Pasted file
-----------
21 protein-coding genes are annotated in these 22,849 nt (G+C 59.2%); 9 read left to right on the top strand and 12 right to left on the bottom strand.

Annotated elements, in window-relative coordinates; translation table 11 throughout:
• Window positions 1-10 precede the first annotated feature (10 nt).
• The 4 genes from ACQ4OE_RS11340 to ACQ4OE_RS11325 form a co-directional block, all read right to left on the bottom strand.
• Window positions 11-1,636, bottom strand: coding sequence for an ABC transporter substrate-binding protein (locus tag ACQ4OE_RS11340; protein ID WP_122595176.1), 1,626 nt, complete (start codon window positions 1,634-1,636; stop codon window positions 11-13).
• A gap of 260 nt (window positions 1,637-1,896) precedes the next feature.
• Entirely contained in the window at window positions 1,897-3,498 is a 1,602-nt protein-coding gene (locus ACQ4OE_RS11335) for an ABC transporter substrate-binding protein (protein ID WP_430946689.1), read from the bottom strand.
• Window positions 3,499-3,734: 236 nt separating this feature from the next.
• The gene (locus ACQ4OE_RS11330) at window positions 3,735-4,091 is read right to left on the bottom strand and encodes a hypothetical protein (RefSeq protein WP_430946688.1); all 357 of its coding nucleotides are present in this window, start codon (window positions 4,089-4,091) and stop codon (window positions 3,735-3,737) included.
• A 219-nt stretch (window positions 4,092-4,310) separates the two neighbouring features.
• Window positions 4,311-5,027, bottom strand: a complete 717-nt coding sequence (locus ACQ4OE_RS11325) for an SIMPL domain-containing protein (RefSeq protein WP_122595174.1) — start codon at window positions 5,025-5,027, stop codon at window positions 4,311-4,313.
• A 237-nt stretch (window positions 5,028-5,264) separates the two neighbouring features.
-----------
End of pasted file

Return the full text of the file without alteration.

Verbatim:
21 protein-coding genes are annotated in these 22,849 nt (G+C 59.2%); 9 read left to right on the top strand and 12 right to left on the bottom strand.

Annotated elements, in window-relative coordinates; translation table 11 throughout:
• Window positions 1-10 precede the first annotated feature (10 nt).
• The 4 genes from ACQ4OE_RS11340 to ACQ4OE_RS11325 form a co-directional block, all read right to left on the bottom strand.
• Window positions 11-1,636, bottom strand: coding sequence for an ABC transporter substrate-binding protein (locus tag ACQ4OE_RS11340; protein ID WP_122595176.1), 1,626 nt, complete (start codon window positions 1,634-1,636; stop codon window positions 11-13).
• A gap of 260 nt (window positions 1,637-1,896) precedes the next feature.
• Entirely contained in the window at window positions 1,897-3,498 is a 1,602-nt protein-coding gene (locus ACQ4OE_RS11335) for an ABC transporter substrate-binding protein (protein ID WP_430946689.1), read from the bottom strand.
• Window positions 3,499-3,734: 236 nt separating this feature from the next.
• The gene (locus ACQ4OE_RS11330) at window positions 3,735-4,091 is read right to left on the bottom strand and encodes a hypothetical protein (RefSeq protein WP_430946688.1); all 357 of its coding nucleotides are present in this window, start codon (window positions 4,089-4,091) and stop codon (window positions 3,735-3,737) included.
• A 219-nt stretch (window positions 4,092-4,310) separates the two neighbouring features.
• Window positions 4,311-5,027, bottom strand: a complete 717-nt coding sequence (locus ACQ4OE_RS11325) for an SIMPL domain-containing protein (RefSeq protein WP_122595174.1) — start codon at window positions 5,025-5,027, stop codon at window positions 4,311-4,313.
• A 237-nt stretch (window positions 5,028-5,264) separates the two neighbouring features.